So don’t rush to find cheaper mortgages. Next comes an average house price gain of 10% as interest rates rise. If interest rates go down, next year’s gains are just 4%.

Do sales matter?

The ups and downs of sales aren’t just statistics for the real estate industry.

Californians were buying single-family homes at a rate of $305,000 a year in the three months ended September, according to state realtors. That’s the slowest quarterly pace of buying in 14 years.

Summer sales fell 20% from the spring quarter — the second-biggest three-month decline in this brokerage data that dates back to 1990 — and down 29% from a year earlier — the fifth largest 12-month decline.

Such dramatic declines suggest that sales in California have already collapsed. And sales declines affect pricing.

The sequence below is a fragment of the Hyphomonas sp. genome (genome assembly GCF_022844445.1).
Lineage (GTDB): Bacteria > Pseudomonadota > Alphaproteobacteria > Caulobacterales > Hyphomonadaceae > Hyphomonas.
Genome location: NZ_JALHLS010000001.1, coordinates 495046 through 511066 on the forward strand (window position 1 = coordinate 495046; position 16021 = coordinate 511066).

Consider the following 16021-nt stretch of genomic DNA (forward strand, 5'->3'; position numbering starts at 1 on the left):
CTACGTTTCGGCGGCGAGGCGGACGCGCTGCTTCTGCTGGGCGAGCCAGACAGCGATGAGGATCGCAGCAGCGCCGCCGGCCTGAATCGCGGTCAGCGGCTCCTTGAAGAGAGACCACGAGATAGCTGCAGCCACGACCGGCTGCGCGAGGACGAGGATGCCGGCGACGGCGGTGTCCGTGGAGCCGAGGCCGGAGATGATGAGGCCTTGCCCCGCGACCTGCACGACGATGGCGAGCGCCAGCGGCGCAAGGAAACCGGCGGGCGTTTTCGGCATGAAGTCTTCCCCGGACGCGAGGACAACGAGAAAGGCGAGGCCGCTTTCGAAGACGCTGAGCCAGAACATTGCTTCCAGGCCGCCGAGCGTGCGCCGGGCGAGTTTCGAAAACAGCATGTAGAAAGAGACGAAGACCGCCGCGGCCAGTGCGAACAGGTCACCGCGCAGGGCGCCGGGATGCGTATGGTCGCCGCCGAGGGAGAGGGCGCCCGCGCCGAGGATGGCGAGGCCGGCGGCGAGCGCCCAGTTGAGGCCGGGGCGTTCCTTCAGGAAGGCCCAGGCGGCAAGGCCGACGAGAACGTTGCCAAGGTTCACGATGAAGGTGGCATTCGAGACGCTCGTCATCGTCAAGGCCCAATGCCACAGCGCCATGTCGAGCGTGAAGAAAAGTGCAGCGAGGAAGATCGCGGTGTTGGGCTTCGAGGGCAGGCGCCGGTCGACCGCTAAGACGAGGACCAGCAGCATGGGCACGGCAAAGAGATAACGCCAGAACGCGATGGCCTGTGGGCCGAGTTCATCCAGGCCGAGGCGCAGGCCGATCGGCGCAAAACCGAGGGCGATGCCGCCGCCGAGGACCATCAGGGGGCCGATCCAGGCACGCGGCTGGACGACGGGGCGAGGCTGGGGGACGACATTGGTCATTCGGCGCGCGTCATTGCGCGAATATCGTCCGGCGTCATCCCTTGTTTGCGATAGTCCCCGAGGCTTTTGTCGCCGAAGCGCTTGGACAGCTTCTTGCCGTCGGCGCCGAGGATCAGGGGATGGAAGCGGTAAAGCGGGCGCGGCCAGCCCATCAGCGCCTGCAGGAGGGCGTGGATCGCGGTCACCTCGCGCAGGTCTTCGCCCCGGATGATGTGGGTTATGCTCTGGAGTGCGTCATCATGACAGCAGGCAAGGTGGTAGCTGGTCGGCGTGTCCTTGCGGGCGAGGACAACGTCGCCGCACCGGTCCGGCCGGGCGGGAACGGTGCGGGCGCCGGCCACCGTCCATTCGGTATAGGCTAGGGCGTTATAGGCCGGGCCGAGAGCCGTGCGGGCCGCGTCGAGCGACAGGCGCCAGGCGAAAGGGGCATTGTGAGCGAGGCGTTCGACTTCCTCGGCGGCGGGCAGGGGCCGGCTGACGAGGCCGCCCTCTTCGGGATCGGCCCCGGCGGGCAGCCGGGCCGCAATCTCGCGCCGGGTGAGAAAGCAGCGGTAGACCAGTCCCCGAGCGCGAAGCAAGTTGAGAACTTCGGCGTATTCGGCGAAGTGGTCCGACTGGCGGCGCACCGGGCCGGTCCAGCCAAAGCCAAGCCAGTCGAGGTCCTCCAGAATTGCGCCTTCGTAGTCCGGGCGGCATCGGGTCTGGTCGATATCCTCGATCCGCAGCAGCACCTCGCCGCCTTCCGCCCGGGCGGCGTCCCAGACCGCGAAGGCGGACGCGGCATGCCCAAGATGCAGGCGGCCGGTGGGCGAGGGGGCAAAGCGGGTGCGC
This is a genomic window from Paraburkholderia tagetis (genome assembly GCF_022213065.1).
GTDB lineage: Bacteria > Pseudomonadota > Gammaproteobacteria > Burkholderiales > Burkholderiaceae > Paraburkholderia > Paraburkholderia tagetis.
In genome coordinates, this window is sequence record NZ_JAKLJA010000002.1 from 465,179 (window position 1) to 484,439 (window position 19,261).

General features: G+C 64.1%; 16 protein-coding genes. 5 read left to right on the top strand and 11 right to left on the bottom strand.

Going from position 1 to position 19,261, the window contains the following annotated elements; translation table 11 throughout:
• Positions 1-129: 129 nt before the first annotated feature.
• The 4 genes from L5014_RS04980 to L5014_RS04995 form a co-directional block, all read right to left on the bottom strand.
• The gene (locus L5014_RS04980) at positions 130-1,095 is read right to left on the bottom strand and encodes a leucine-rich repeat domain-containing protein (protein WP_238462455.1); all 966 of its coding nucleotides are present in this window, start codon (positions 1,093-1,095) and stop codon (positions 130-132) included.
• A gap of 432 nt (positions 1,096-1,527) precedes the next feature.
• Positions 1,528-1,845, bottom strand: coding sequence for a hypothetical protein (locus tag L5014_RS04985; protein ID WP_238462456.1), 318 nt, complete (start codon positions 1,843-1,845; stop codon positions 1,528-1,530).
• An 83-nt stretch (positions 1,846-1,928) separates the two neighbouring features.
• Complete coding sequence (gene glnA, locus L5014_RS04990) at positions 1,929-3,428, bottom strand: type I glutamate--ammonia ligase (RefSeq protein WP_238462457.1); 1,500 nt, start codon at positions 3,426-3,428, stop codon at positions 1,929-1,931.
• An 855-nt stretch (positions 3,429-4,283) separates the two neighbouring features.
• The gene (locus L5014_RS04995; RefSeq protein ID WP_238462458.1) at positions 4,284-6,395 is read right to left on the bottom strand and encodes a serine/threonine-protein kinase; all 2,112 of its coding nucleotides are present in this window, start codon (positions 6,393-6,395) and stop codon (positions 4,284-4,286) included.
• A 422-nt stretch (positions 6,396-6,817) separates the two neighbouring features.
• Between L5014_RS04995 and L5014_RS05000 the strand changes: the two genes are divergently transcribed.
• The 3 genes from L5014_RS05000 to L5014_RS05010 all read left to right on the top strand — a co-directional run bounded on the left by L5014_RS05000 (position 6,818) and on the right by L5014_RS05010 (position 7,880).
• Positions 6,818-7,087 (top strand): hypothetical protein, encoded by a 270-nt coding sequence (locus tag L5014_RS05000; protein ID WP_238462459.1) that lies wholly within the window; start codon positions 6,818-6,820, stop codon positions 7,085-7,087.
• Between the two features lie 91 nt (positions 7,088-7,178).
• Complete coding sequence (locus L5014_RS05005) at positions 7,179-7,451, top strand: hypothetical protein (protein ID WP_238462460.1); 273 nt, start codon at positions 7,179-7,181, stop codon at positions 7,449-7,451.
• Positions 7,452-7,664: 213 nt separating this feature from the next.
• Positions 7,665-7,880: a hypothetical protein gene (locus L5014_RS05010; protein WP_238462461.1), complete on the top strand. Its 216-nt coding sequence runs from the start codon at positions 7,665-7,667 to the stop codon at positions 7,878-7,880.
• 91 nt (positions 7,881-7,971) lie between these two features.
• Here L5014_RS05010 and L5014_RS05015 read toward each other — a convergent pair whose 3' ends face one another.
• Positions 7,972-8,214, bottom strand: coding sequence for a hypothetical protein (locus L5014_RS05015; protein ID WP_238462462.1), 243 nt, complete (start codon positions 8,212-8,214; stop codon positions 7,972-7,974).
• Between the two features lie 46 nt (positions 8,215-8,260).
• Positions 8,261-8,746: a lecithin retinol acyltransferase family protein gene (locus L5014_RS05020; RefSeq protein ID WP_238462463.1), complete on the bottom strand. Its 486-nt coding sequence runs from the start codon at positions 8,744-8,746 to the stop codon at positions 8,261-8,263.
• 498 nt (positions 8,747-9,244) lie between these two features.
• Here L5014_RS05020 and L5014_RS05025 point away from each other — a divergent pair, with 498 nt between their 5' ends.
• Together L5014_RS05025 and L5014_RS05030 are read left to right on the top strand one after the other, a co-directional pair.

Appreciation, as measured by the California Association of Realtors Price Index, rose from 17% annually to 2% last year — a 15 percentage point slowdown. It’s not an outlier.

Since 1990, when California purchases have declined by 10% or more in a year, the rate of appreciation has contracted by an average of 4 percentage points.

Which index to consider?

Let me try to oversimplify most price measures.

Geography: Prices in California vary greatly from north to south and from coast to inland. Note that smaller ranges often mean more volatile results.

Covered houses: Certain indices look at all homes, while others focus on single-family homes. Whether new houses are included is another variance. So it depends on whether you follow the “core” of living – the existing single-family home – or take a broader perspective.

Simple math: The median selling price — reported by companies like CoreLogic and Realtors — is the average paid for all sales. Movements in this metric, which are usually released shortly after the end of the month, can be early warning signs of upcoming problems.